In the Smokin-it 2D, I used a pan that was quite a bit smaller than the grate so the heat could easily flow around the pan. I also placed the pan in the upper third of the smoker so the heat would be further away from the bottom of the pan.
Check the smoked shrimp at about 35-40 minutes into the cooking session so as to not overcook them.
When the flesh is slightly opaque (no longer transparent) and the tail has turned pink, they are done. When you bite into it, it should be crisp, not rubbery.
Garnish with the remaining chopped parsley just before serving.
Serve immediately as an appetizer with the barbecue cocktail sauce (below) or with a side or two if you want to make it an entree.
- 1/2 cup of Jeff's barbecue sauce (Purchase formula here | Purchase bottled sauce)
- 2 TBS raw horseradish, finely grated
Mix until well blended.
Notes: I really like horseradish, if you don't like it as much as I do, you might want to start with 1 TBS, taste it, then add more to taste.
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***Note: you get the Texas style rub recipe free with your order!
If I could give these recipes away, I would do that. I really want you to have them! But, then, this is how I support the newsletter, the website and all of the other stuff that we do here to promote the art of smoking meat.
Read these recent testimonies:
I recently purchased both recipes. The files did not come thru right but Jeff was prompt to get it fixed. I tried them both last weekend and they were a huge hit. I followed his burnt ends recipe to the letter and my neighbors thought I was some master chef! Thanks Jeff! -Susan T.
Thank you for the great advice. Followed your rib recipe and everyone loved them. Used your rub and sauce. On point! -Charles W.
Love the sauce and rub recipes. So far I have used them on beef ribs, pork ribs, and different chicken parts. Can't wait to do a beef brisket. Texas rub is great as well! -Peter S.
Love the original rib rub and sauce! We have an annual rib fest competition at the lake every 4th of July. I will say we have won a great percent of the time over the past 15 years so we are not novices by any means. However, we didn't win last year and had to step up our game! We used Jeff's rub and sauce (sauce on the side) and it was a landslide win for us this year! Thanks Jeff for the great recipes. I'm looking forward to trying the Texas style rub in the near future! -Michelle M.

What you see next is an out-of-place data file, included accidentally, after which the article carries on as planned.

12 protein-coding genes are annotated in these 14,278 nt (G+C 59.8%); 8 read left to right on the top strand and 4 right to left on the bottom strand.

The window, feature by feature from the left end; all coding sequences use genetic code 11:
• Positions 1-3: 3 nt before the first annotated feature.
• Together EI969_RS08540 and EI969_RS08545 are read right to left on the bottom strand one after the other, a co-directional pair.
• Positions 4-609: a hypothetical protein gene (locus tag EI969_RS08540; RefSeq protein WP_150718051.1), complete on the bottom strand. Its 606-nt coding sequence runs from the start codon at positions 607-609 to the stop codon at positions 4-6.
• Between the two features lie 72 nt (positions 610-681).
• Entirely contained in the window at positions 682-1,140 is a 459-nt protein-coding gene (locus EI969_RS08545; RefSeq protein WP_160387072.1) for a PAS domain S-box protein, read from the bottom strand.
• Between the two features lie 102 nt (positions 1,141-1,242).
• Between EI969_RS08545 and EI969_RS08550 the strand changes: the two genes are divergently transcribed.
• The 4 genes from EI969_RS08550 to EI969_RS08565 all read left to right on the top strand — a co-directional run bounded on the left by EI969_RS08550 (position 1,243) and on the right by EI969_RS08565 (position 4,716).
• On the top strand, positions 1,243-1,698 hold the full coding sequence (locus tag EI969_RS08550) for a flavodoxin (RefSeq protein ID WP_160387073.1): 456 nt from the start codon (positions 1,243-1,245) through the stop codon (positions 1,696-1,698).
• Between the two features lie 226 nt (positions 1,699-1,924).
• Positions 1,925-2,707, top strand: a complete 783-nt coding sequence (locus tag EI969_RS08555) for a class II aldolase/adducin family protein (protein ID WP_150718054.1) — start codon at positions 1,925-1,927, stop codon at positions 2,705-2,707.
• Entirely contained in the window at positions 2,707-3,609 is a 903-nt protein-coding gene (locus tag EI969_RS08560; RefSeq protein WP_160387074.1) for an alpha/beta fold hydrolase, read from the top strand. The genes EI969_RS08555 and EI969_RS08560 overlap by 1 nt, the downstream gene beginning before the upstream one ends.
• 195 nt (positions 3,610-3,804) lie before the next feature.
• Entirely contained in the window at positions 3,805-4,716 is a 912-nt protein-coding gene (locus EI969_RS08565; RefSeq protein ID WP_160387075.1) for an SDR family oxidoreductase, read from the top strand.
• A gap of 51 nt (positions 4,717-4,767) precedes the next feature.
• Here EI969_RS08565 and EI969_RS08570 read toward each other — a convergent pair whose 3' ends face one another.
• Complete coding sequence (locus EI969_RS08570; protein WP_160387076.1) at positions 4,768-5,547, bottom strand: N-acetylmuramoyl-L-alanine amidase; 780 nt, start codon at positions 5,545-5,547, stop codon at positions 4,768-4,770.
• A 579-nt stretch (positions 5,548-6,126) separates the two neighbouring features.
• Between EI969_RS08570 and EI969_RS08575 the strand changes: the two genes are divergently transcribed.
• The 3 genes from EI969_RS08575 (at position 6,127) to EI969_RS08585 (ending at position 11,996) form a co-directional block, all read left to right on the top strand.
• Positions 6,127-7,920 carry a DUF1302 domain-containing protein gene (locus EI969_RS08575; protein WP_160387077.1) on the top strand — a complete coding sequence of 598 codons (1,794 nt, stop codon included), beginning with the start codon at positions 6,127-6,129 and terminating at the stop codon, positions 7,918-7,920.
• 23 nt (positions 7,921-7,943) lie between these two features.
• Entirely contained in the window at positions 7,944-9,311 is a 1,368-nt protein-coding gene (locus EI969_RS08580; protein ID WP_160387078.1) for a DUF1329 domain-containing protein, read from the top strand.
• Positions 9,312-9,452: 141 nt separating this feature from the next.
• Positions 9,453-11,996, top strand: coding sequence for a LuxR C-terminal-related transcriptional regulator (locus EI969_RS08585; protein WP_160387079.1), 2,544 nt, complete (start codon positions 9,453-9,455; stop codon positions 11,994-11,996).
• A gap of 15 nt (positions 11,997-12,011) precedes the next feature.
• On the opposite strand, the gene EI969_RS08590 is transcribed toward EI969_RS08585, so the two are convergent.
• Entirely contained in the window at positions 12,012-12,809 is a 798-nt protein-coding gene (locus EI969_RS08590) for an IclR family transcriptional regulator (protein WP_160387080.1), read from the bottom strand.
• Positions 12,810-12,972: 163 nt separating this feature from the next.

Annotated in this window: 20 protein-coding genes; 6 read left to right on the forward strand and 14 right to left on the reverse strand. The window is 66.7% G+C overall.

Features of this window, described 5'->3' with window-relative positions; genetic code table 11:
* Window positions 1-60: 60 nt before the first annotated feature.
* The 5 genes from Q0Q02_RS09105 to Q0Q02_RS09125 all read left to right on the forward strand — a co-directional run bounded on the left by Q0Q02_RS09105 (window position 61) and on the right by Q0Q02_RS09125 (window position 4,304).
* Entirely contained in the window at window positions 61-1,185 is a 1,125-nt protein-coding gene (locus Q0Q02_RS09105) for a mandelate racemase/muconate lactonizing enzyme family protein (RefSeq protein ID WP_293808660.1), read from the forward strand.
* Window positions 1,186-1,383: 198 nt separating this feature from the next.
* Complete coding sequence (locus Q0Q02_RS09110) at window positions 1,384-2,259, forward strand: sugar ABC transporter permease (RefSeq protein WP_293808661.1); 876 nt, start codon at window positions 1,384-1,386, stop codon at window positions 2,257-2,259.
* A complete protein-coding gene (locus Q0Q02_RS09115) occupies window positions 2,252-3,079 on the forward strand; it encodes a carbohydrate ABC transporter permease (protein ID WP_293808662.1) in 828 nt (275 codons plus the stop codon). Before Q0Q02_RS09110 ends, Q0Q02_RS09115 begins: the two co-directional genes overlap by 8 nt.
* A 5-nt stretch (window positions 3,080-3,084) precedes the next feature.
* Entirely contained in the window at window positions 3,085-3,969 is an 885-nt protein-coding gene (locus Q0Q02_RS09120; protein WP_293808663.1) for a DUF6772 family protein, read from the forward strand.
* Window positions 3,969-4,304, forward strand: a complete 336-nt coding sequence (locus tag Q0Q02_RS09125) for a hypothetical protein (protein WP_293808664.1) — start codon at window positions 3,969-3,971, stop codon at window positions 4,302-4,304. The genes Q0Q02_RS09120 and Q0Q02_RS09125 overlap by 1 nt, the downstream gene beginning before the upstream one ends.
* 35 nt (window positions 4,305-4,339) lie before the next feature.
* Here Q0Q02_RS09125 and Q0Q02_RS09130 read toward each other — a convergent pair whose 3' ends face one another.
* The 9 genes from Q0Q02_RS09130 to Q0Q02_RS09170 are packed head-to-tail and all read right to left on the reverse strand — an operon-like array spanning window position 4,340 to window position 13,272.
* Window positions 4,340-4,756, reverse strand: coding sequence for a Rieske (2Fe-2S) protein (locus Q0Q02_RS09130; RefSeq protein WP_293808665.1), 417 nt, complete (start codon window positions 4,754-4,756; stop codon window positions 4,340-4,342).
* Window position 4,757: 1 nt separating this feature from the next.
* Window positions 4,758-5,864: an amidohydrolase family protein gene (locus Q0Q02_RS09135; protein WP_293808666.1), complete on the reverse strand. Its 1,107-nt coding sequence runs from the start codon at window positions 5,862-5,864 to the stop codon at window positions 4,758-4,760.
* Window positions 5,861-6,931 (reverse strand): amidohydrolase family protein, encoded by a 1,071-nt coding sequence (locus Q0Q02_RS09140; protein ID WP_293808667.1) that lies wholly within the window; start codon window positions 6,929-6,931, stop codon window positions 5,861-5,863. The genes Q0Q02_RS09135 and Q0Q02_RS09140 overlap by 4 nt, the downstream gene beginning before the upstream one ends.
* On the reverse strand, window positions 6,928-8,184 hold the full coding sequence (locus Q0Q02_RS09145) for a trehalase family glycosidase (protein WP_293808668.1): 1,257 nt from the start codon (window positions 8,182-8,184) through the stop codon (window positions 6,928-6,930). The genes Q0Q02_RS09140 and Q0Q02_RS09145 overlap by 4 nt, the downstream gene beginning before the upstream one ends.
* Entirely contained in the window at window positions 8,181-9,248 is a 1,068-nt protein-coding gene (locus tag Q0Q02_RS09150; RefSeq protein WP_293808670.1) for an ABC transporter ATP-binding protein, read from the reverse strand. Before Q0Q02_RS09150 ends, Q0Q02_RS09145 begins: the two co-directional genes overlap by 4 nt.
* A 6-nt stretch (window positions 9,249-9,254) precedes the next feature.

I tried the rub on a beef brisket and some beef ribs the other day and our entire family enjoyed it tremendously. I also made a batch of the barbeque sauce that we used on the brisket as well as some chicken. We all agreed it was the best sauce we have had in a while. -Darwyn B.
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- 2 lbs shrimp colossal 16-22
- 1/4 cup Jeff's original rub (purchase recipes here)
- 1/4 cup parsley chopped
- 1/2 poblano pepper chopped (jalapeno also works great)
- 1 orange halved
- 1 lemon halved
- 3 sticks butter ¾ pound
Peel and devein shrimp.
Place shrimp into a foil pan.
Add ¼ cup of chopped parsley to the top of the shrimp.
Add ½ chopped poblano or 1 chopped jalapeno to the top of the shrimp.
Cut the lemon and orange in half and squeeze the juice from the halves over the shrimp.
Sprinkle about 2 TBS of Jeff's original rub onto the shrimp.
Turn the shrimp over or just toss them with a spoon.
Sprinkle another 2 TBS of Jeff's original rub onto the top of the shrimp.
Give the shrimp another toss and place the pan into the fridge for 2 hours to marinate.
Melt 2 sticks of butter and pour it over the shrimp. If you need more to cover better, melt another stick.
Set up the smoker for cooking at about 220°F using indirect heat.
Keep a light hickory or pecan smoke going for at least 30 minutes.
Check the shrimp after 40 minutes to make sure they aren't getting done to quick. When shrimp are done, the flesh will be slightly opaque (no longer transparent) and the shell will be pink to bright pink. The bite should be crisp, not rubbery.
Serve immediately when finished.